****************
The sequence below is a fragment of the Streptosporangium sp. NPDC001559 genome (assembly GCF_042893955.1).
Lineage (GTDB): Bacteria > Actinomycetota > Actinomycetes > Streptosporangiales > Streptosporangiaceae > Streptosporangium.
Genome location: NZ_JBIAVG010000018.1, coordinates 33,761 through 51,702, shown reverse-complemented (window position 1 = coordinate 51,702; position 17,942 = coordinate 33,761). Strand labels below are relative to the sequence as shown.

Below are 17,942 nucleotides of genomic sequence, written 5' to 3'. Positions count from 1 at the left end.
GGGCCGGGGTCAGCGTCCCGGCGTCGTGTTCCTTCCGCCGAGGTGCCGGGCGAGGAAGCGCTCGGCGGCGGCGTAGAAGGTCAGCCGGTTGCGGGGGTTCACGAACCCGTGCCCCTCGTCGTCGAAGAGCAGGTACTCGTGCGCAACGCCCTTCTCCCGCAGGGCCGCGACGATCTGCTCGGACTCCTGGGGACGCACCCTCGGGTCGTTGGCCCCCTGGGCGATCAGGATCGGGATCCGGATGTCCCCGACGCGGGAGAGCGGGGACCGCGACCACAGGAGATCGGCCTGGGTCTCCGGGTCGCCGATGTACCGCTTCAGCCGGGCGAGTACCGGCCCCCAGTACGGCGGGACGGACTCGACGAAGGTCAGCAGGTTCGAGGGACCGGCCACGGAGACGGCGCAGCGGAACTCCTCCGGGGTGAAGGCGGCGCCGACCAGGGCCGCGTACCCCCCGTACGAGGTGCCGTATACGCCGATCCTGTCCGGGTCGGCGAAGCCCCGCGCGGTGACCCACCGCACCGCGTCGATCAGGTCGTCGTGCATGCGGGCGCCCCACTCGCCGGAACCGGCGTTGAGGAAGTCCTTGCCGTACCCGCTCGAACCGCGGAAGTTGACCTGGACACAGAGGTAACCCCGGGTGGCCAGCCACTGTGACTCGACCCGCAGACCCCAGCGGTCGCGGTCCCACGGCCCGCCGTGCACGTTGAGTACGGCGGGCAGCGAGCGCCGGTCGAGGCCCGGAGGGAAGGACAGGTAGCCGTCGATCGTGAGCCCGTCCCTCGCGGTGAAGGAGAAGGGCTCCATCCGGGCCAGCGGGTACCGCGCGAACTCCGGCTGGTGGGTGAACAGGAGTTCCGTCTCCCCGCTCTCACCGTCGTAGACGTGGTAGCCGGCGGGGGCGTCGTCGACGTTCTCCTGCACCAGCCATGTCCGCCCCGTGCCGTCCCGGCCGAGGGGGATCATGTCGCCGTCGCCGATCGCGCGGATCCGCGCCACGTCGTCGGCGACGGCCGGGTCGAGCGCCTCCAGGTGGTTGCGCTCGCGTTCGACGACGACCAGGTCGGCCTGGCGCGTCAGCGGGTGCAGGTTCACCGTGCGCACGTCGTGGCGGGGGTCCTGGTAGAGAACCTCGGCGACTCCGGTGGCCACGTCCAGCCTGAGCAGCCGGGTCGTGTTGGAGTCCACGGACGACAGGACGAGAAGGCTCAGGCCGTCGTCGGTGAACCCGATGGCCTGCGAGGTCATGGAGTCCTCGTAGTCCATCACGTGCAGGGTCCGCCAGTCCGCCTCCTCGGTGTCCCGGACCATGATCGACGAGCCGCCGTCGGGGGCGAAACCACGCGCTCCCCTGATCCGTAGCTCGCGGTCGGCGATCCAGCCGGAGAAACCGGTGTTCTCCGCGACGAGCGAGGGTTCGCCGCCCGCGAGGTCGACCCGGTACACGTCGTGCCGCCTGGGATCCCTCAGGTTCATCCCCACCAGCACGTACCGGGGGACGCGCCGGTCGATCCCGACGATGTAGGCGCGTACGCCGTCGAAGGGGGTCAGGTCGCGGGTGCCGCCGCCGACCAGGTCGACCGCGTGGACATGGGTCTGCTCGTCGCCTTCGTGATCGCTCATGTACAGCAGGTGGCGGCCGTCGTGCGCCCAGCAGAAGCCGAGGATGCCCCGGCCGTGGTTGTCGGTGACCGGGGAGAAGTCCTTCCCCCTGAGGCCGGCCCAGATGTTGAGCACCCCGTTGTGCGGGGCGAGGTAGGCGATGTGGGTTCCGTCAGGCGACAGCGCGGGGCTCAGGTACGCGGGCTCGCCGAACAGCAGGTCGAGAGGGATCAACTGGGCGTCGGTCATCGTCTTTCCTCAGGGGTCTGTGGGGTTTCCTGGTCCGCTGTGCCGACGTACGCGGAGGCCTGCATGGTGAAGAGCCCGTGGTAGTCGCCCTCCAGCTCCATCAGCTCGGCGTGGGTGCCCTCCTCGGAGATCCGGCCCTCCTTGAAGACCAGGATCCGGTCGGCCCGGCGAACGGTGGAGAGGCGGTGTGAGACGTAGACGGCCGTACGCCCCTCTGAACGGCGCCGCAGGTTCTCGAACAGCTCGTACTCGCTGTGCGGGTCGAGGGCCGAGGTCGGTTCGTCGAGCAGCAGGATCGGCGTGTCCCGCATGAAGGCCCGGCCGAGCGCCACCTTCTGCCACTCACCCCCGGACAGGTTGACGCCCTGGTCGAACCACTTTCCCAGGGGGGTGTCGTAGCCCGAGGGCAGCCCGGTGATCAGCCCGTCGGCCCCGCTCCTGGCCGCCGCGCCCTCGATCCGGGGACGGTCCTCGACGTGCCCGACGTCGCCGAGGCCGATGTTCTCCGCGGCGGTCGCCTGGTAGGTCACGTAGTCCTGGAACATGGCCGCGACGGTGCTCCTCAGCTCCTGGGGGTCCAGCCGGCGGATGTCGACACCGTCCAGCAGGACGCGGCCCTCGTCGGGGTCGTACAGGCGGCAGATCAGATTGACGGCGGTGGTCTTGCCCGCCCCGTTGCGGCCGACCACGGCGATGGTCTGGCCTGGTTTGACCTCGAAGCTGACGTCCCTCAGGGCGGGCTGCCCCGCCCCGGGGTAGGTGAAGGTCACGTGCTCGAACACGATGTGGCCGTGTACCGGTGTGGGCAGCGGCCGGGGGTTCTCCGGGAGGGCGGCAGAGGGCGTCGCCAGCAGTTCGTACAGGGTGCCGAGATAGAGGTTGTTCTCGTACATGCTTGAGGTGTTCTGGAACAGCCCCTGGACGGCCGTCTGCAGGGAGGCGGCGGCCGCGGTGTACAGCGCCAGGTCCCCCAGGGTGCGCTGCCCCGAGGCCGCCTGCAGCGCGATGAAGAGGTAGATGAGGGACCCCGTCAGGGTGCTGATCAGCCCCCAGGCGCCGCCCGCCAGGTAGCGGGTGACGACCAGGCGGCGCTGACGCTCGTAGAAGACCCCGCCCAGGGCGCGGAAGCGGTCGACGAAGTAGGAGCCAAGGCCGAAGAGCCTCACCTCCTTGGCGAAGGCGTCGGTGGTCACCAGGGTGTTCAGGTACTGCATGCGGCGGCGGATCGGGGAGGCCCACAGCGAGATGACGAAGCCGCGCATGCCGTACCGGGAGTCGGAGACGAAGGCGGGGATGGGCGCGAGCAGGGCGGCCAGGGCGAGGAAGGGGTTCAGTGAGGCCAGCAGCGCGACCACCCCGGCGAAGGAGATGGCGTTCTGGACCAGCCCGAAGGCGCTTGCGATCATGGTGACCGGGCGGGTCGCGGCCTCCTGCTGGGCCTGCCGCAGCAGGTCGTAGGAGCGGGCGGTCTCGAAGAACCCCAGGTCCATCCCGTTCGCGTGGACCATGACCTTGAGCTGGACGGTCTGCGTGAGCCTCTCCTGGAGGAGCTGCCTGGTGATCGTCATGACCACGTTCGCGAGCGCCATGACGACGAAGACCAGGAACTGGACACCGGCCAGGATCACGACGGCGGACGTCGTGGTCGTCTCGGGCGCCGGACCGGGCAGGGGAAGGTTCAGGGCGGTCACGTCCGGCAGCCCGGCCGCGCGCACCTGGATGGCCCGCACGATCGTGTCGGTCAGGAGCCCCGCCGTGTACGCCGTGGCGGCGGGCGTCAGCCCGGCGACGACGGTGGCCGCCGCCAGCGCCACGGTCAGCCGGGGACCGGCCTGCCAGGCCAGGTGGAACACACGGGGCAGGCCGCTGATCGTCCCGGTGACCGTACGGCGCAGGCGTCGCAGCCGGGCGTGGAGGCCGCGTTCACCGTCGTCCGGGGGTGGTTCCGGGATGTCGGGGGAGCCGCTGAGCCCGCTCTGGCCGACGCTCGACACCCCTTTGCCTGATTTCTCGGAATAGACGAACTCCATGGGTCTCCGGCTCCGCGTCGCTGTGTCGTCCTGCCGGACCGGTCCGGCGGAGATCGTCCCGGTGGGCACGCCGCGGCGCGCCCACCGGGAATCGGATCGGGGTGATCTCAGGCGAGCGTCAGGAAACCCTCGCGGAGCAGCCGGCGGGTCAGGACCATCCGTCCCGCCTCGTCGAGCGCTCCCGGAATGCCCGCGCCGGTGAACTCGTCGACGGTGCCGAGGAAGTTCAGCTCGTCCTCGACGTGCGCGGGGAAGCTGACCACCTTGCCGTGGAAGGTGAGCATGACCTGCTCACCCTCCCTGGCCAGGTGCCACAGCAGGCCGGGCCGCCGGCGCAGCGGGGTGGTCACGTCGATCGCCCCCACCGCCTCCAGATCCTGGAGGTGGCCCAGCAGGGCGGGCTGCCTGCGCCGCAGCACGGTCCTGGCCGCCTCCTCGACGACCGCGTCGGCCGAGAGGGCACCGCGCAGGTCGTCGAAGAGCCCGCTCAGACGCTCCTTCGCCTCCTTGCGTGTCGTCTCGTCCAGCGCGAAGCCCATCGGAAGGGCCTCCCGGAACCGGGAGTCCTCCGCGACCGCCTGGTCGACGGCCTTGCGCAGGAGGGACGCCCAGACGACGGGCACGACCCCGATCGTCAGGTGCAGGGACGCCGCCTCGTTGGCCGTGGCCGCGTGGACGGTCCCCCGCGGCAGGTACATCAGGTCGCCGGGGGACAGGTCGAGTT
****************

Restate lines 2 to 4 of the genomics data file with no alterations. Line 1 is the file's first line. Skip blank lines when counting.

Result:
Lineage (GTDB): Bacteria > Actinomycetota > Actinomycetes > Streptosporangiales > Streptosporangiaceae > Streptosporangium.
Genome location: NZ_JBIAVG010000018.1, coordinates 33,761 through 51,702, shown reverse-complemented (window position 1 = coordinate 51,702; position 17,942 = coordinate 33,761). Strand labels below are relative to the sequence as shown.

Below are 17,942 nucleotides of genomic sequence, written 5' to 3'. Positions count from 1 at the left end.